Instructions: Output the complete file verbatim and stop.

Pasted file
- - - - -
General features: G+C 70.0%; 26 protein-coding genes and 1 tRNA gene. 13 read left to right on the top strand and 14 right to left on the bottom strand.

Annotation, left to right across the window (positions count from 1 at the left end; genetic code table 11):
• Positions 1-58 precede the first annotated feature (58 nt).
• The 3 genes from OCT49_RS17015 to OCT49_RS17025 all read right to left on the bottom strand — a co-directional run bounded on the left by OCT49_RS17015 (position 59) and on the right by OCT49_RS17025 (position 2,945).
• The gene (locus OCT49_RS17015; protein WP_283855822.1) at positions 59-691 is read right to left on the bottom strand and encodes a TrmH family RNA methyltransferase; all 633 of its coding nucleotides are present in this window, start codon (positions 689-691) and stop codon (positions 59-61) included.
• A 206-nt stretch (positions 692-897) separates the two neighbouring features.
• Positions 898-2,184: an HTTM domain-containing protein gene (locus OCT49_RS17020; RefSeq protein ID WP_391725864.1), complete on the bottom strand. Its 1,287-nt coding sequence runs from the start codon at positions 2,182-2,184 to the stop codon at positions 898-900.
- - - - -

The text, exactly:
General features: G+C 70.0%; 26 protein-coding genes and 1 tRNA gene. 13 read left to right on the top strand and 14 right to left on the bottom strand.

Annotation, left to right across the window (positions count from 1 at the left end; genetic code table 11):
• Positions 1-58 precede the first annotated feature (58 nt).
• The 3 genes from OCT49_RS17015 to OCT49_RS17025 all read right to left on the bottom strand — a co-directional run bounded on the left by OCT49_RS17015 (position 59) and on the right by OCT49_RS17025 (position 2,945).
• The gene (locus OCT49_RS17015; protein WP_283855822.1) at positions 59-691 is read right to left on the bottom strand and encodes a TrmH family RNA methyltransferase; all 633 of its coding nucleotides are present in this window, start codon (positions 689-691) and stop codon (positions 59-61) included.
• A 206-nt stretch (positions 692-897) separates the two neighbouring features.
• Positions 898-2,184: an HTTM domain-containing protein gene (locus OCT49_RS17020; RefSeq protein ID WP_391725864.1), complete on the bottom strand. Its 1,287-nt coding sequence runs from the start codon at positions 2,182-2,184 to the stop codon at positions 898-900.